In what you have learned and believed: “But as for you, continue in what you have learned and have firmly believed, knowing from whom you learned it and how from childhood you have been acquainted with the sacred writings, which are able to make you wise for salvation through faith in Christ Jesus” (2 Timothy 3:14-15, ESV; also in KJV).

Continue in doctrine: Meditate upon these things; give thyself wholly to them; that thy profiting may appear to all. Take heed unto thyself, and unto the doctrine; continue in them: for in doing this thou shalt both save thyself, and them that hear thee” (1 Timothy 4:16, KJV; ESV, “persist”).).

In brotherly love: “Let brotherly love continue” (Hebrews 13:1, ESV; also in KJV).

In the perfect law of liberty: “But he who looks into the perfect law of liberty and continues in it, and is not a forgetful hearer but a doer of the work, this one will be blessed in what he does” (James 1:25, NKJV; “perseveres” in the ESV).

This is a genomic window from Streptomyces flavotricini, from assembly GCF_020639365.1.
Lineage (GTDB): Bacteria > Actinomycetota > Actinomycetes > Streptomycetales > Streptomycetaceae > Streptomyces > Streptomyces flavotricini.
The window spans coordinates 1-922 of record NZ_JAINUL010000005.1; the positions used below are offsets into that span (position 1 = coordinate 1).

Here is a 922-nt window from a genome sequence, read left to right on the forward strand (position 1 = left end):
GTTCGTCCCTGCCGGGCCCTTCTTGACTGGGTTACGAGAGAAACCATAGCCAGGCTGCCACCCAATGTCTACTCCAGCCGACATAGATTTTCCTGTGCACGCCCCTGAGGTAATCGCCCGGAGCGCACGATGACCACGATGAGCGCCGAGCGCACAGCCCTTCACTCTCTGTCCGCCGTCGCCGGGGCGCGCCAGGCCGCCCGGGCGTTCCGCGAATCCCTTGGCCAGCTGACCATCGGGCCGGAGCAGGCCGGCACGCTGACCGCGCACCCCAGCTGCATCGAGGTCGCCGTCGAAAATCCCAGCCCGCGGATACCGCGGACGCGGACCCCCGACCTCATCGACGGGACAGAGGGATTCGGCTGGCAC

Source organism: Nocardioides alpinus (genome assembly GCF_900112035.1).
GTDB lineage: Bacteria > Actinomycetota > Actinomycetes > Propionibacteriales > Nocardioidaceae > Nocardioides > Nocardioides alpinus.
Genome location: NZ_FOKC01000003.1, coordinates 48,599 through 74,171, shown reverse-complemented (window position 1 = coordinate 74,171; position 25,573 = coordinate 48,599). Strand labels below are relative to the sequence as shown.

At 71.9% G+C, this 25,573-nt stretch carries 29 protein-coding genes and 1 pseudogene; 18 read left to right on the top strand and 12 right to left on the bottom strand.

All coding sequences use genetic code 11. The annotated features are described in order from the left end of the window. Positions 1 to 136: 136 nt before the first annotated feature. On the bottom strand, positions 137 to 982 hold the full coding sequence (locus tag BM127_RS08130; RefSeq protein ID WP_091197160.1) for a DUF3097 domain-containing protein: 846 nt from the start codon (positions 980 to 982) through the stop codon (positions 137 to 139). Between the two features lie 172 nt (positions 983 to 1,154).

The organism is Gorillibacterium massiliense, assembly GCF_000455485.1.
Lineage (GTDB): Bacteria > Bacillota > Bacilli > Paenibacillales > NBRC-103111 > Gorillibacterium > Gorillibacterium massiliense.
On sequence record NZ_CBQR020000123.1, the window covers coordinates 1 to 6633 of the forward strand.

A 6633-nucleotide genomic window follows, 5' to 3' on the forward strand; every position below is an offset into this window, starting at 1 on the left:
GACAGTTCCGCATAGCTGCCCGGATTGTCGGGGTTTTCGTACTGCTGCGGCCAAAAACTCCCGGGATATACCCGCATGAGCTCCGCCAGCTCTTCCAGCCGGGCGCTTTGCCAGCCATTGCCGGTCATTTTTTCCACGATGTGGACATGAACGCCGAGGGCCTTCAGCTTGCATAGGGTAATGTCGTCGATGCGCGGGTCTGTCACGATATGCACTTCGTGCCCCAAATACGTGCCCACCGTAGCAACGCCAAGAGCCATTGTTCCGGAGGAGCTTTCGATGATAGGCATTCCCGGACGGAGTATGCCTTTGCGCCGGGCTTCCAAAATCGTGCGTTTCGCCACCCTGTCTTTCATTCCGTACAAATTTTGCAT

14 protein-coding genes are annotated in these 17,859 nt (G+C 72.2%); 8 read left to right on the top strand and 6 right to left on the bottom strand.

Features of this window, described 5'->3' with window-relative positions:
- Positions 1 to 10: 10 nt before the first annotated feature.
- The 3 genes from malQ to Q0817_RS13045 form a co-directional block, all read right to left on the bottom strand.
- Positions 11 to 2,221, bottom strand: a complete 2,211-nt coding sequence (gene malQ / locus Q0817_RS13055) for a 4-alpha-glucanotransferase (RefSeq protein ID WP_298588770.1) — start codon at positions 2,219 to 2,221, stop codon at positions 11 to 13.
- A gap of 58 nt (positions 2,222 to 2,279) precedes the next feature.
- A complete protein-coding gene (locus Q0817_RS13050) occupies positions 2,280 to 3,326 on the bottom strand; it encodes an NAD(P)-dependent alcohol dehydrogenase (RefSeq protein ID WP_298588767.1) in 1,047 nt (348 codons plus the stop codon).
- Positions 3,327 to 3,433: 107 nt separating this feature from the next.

Though this same concept may be displayed in other words (abide, dwell), these passages give us plenty to think about for the moment, don’t they?

With all the excitement of the new, let’s not forget the foundation and steadiness of the old.

Mac Lynch wrote a beautiful song incorporating the words of 2 Timothy 3:14: “Continue thou in the things thou hast learned.” He wrote this when he was the music director at The Wilds Christian Camp. I don’t know if this is how the song was used, but I can imagine it being sung the last night of camp week, urging campers to continue on with the Lord, not to make decisions at camp and then forget them when back in their regular worlds. I know it won’t be familiar to most of you, but I hope you’ll give it a listen and be blessed and encouraged by it: